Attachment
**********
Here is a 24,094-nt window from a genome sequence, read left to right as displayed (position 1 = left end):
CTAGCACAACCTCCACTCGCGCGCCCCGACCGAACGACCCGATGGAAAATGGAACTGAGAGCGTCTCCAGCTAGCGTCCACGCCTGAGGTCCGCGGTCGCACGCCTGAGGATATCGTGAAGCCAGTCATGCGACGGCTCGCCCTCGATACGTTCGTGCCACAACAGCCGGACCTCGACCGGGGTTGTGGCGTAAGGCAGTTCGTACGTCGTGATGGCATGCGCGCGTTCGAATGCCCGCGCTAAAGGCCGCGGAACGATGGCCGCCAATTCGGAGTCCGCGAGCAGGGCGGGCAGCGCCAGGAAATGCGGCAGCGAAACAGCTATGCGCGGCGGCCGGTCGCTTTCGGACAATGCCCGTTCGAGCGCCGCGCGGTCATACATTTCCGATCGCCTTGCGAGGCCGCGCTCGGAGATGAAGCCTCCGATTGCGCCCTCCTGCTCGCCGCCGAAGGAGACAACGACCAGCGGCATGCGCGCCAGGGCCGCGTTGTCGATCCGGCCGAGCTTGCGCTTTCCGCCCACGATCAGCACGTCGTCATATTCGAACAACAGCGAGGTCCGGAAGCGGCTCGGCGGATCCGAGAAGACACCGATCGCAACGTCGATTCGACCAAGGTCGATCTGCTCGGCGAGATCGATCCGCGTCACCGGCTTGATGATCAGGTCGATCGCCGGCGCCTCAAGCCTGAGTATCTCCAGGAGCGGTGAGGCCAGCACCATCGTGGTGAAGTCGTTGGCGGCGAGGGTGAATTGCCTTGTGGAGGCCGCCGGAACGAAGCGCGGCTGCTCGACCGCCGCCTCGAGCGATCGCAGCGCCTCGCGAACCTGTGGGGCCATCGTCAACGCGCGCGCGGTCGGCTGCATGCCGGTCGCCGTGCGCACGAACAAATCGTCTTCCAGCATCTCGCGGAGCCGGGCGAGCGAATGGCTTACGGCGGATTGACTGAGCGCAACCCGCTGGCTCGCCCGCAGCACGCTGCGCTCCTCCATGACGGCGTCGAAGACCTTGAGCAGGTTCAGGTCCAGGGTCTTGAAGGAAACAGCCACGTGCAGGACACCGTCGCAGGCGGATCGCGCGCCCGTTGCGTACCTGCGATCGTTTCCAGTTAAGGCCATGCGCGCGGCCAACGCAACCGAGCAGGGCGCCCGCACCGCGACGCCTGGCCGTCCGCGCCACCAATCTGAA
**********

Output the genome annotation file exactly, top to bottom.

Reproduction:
Here is a 24,094-nt window from a genome sequence, read left to right as displayed (position 1 = left end):
CTAGCACAACCTCCACTCGCGCGCCCCGACCGAACGACCCGATGGAAAATGGAACTGAGAGCGTCTCCAGCTAGCGTCCACGCCTGAGGTCCGCGGTCGCACGCCTGAGGATATCGTGAAGCCAGTCATGCGACGGCTCGCCCTCGATACGTTCGTGCCACAACAGCCGGACCTCGACCGGGGTTGTGGCGTAAGGCAGTTCGTACGTCGTGATGGCATGCGCGCGTTCGAATGCCCGCGCTAAAGGCCGCGGAACGATGGCCGCCAATTCGGAGTCCGCGAGCAGGGCGGGCAGCGCCAGGAAATGCGGCAGCGAAACAGCTATGCGCGGCGGCCGGTCGCTTTCGGACAATGCCCGTTCGAGCGCCGCGCGGTCATACATTTCCGATCGCCTTGCGAGGCCGCGCTCGGAGATGAAGCCTCCGATTGCGCCCTCCTGCTCGCCGCCGAAGGAGACAACGACCAGCGGCATGCGCGCCAGGGCCGCGTTGTCGATCCGGCCGAGCTTGCGCTTTCCGCCCACGATCAGCACGTCGTCATATTCGAACAACAGCGAGGTCCGGAAGCGGCTCGGCGGATCCGAGAAGACACCGATCGCAACGTCGATTCGACCAAGGTCGATCTGCTCGGCGAGATCGATCCGCGTCACCGGCTTGATGATCAGGTCGATCGCCGGCGCCTCAAGCCTGAGTATCTCCAGGAGCGGTGAGGCCAGCACCATCGTGGTGAAGTCGTTGGCGGCGAGGGTGAATTGCCTTGTGGAGGCCGCCGGAACGAAGCGCGGCTGCTCGACCGCCGCCTCGAGCGATCGCAGCGCCTCGCGAACCTGTGGGGCCATCGTCAACGCGCGCGCGGTCGGCTGCATGCCGGTCGCCGTGCGCACGAACAAATCGTCTTCCAGCATCTCGCGGAGCCGGGCGAGCGAATGGCTTACGGCGGATTGACTGAGCGCAACCCGCTGGCTCGCCCGCAGCACGCTGCGCTCCTCCATGACGGCGTCGAAGACCTTGAGCAGGTTCAGGTCCAGGGTCTTGAAGGAAACAGCCACGTGCAGGACACCGTCGCAGGCGGATCGCGCGCCCGTTGCGTACCTGCGATCGTTTCCAGTTAAGGCCATGCGCGCGGCCAACGCAACCGAGCAGGGCGCCCGCACCGCGACGCCTGGCCGTCCGCGCCACCAATCTGAA